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Alcohol and drug use during unprotected anal intercourse among gay and bisexual men in Scotland: what are the implications for HIV prevention?
  1. Jessica Li1,
  2. Lisa M McDaid2
  1. 1Section of Public Health, University of Sheffield, Sheffield, UK
  2. 2MRC/CSO Social and Public Health Sciences Unit, University of Glasgow, Glasgow, UK
  1. Correspondence to Dr Lisa M McDaid, MRC/CSO Social and Public Health Sciences Unit, University of Glasgow, 4 Lilybank Gardens, Glasgow, G12 8RZ, UK; lisa.mcdaid{at}


Objectives To examine alcohol and drug use during unprotected anal intercourse (UAI), and whether use is associated with HIV-related risk behaviours among gay and bisexual men in Scotland.

Methods Cross-sectional survey of 17 gay commercial venues in Glasgow and Edinburgh in May 2011 (n=1515, 65.2% response rate); 639 men reporting UAI are included.

Results 14.4% were always and 63.4% were sometimes drunk during UAI in the previous 12 months; 36.3% always/sometimes used poppers; 22.2% always/sometimes used stimulant or other recreational/illicit drugs; and 14.1% always/sometimes used Viagra. All were significantly correlated and, in multivariate analysis, the adjusted odds of having UAI with 2+ partners in the previous 12 months were significantly higher for men who reported stimulant or recreational/illicit drug use during UAI (AOR=2.75, 95% CI 1.74 to 4.34) and the adjusted odds of UAI with casual partners were higher for men who reported poppers use (AOR=1.50, 95% CI 1.03 to 2.17). Men who reported always being drunk during UAI were more likely to report UAI with 2+ partners (AOR=1.68, 95% CI 1.01 to 2.81), casual partners (AOR=2.18, 95% CI 1.27 to 3.73), and partners of unknown/discordant HIV status (AOR=2.14, 95% CI 1.29 to 3.53), than men who were not.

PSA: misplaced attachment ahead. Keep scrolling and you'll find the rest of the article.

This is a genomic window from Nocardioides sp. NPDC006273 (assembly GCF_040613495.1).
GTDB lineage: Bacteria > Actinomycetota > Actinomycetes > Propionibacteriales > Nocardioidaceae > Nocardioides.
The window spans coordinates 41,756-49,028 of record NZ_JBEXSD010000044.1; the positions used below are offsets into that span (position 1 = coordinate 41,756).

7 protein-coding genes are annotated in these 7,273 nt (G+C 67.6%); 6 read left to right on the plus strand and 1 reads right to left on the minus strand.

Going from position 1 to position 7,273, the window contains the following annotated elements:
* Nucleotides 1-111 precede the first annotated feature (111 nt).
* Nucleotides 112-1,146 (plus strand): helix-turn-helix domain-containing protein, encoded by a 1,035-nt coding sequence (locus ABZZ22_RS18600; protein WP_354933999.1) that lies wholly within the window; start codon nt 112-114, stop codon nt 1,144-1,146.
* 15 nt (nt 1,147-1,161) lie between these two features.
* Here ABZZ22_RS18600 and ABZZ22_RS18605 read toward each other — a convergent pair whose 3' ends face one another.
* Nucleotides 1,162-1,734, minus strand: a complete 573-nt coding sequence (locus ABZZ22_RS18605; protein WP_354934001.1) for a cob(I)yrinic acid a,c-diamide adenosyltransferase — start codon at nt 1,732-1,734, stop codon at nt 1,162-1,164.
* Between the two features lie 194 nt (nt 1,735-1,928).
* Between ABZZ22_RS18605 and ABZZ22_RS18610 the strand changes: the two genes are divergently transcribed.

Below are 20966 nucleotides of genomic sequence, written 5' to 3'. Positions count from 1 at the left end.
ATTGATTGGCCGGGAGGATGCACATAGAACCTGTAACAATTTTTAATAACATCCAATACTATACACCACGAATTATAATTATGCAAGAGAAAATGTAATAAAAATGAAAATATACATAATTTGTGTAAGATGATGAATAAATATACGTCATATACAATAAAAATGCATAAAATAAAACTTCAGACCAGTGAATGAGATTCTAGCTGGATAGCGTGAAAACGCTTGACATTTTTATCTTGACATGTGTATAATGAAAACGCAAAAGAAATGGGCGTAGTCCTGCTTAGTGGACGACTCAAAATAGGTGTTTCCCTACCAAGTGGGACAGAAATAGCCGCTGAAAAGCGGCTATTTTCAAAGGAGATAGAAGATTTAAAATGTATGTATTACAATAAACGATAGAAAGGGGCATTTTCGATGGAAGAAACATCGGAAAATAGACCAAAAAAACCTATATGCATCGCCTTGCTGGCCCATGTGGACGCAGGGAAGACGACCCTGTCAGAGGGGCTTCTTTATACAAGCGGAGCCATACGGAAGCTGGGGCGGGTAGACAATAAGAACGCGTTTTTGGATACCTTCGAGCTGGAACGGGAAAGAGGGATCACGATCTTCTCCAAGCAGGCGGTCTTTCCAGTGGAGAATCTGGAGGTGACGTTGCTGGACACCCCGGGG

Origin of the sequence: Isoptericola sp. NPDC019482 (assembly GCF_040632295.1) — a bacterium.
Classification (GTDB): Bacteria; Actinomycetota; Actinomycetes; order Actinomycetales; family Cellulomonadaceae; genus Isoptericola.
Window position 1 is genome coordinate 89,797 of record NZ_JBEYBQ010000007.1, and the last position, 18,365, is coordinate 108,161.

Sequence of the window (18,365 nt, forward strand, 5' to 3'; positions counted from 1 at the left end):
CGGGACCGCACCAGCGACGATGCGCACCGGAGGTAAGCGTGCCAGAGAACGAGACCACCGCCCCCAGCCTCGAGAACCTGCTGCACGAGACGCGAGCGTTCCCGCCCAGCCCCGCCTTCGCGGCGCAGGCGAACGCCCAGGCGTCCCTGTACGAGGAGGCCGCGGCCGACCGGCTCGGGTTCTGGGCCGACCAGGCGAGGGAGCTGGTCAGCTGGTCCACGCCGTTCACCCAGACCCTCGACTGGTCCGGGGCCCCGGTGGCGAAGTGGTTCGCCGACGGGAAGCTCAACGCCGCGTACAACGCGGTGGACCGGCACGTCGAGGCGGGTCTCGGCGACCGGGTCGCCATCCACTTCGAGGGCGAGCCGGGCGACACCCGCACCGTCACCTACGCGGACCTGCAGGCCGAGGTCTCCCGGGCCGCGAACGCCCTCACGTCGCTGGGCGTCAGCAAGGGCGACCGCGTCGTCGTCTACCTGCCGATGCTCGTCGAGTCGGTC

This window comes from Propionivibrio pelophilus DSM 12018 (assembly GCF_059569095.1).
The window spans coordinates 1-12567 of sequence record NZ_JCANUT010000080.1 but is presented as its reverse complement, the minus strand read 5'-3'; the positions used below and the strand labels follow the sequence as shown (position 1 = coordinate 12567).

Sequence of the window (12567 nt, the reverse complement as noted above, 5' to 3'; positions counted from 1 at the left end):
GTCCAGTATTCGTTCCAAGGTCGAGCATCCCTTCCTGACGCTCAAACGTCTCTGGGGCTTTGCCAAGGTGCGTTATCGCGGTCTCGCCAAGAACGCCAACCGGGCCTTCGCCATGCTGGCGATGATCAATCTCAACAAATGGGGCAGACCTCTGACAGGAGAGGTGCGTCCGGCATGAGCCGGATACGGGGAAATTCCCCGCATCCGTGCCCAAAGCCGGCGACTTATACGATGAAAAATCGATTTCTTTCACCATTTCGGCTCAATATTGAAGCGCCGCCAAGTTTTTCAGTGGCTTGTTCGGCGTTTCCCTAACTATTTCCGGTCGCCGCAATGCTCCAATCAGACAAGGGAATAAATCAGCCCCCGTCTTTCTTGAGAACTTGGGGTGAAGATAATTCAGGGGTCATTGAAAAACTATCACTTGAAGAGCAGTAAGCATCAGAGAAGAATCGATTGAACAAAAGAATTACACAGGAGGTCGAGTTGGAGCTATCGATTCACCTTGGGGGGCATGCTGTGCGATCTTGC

Conclusions Our study suggests alcohol and drug use may be relatively common during UAI among gay and bisexual men in Scotland. Brief alcohol or drug interventions, particularly in clinical settings, are justified, but should be properly evaluated and take into account the potential influence of broader, situational and social factors on sexual risk.

  • Gay Men
  • Sexual Behaviour
  • Drug Misuse
  • HIV

This is an Open Access article distributed in accordance with the terms of the Creative Commons Attribution (CC BY 3.0) license, which permits others to distribute, remix, adapt and build upon this work, for commercial use, provided the original work is properly cited. See:

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